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I am trying to increase my understanding of classes, so I tried to implement a simple address book program that holds ten names with that names corresponding address. The program works correctly and I am proud of what I have done so far, but I am looking to see if there is any aspect that can be made better, and or needs to be changed.

Class:

#pragma once
#include <iostream>
#include <string>

class Person
{
    friend std::istream &read(std::istream &is, Person add_book[10]);
    friend std::ostream &print(std::ostream &os, const Person add_book[10]);

public:
    Person& Person::sort_addbook(Person add_book[10]);
    Person();
    ~Person();
private:
    std::string name;
    std::string address;
};

Member functions:

#include "Person.h"

std::istream &read(std::istream &is,Person add_book[10]) {
    for (int count = 0; count < 10; count++) {
        is >> add_book[count].name; // get name
        std::getline(is,add_book[count].address); // get address from input
    }
    return is;
}

std::ostream &print(std::ostream &os, const Person add_book[10]) {
    for (int count = 0; count < 10; count++) {
        os << "Name: " << add_book[count].name << std::endl << "Adress: "
        << add_book[count].address << std::endl << std::endl; //output contents of address book
}
    return os;
}

//use bubble sort to sort address book alphabetically by name
Person& Person::sort_addbook(Person add_book[10]) {
    for (int pass = 0; pass < 10; pass++) {
        for (int i = 0; i < 9; i++) {
            if (add_book[pass].name < add_book[i].name)
                swap(add_book[pass].name, add_book[i].name);
        }
    }
    return *this;
}

Person::Person()
{
}


Person::~Person()
{
}

Main function:

#include <iostream>
#include "Person.h"

/*create address book that stores name + address,
sort that adress into alphabetical order, print address book.*/

int main() {

    Person address_book[10]; //stores name in column 1, address in column 2

    std::cout << "Enter name, and then address: " << std::endl;
    read(std::cin,address_book); //get user input

    address_book[10].sort_addbook(address_book); //sort addressbook
    std::cout << std::endl;

   print(std::cout, address_book); //print contents of addressbook

   system("pause");
}
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2 Answers 2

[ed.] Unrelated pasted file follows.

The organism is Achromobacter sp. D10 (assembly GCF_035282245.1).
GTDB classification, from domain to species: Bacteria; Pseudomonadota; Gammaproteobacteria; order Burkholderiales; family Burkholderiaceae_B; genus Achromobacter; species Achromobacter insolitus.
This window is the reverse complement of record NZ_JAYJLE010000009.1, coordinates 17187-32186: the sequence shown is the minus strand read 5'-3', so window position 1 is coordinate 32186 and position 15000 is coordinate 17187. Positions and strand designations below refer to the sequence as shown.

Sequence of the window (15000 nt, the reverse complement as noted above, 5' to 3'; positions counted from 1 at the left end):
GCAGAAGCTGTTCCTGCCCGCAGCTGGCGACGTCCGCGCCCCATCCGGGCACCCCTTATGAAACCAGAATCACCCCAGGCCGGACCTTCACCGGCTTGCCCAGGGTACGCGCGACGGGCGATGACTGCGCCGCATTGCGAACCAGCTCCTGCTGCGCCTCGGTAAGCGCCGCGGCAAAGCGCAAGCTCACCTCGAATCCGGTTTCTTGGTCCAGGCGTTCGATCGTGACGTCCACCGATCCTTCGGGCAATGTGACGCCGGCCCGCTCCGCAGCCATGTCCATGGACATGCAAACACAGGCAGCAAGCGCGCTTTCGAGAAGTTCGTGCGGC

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It's a good effort; the important thing is to keep practicing and keep learning. I see a number of things that may help you improve your program.

Don't overspecify member functions

The declaration of the sort_address member function in the header file is currently this:

Person& Person::sort_addbook(Person add_book[10]);

However, the Person:: is neither needed nor wanted here. Instead, it can and should be written like this:

Person& sort_addbook(Person add_book[10]);

That make it both easier to read and satisfies the compiler when you turn up the warning level.

Let the compiler generate code where it can

The Person constructor and destructor do nothing. The compiler could generate that for you, so you should let it. You can simply omit both the declaration and the implementations for both of those.

Eliminate "magic numbers"

This code includes "magic numbers," that is, unnamed constants such as 10. Generally it's better to avoid that and give such constants meaningful names. That way, if anything ever needs to be changed, you won't have to go hunting through the code for all instances of "10" and then trying to determine if this particular 10 means the length of the array or some other constant that happens to have the same value.

Don't use #pragma once

Although it is supported by some compilers, code which is intended to be reused should avoid non-standard extensions. By definition, all #pragma are non-standard. For portable code, you should use the standard include guards. Even if you are only ever using one compiler at the moment, you will want to know the portable way of accomplishing this.

Don't use system("pausse")

There are two reasons not to use system("cls") or system("pause"). The first is that it is not portable to other operating systems which you may or may not care about now. The second is that it's a security hole, which you absolutely must care about. Specifically, if some program is defined and named cls or pause, your program will execute that program instead of what you intend, and that other program could be anything. First, isolate these into a seperate functions cls() and pause() and then modify your code to call those functions instead of system. Then rewrite the contents of those functions to do what you want using C++. One simple replacement for that might be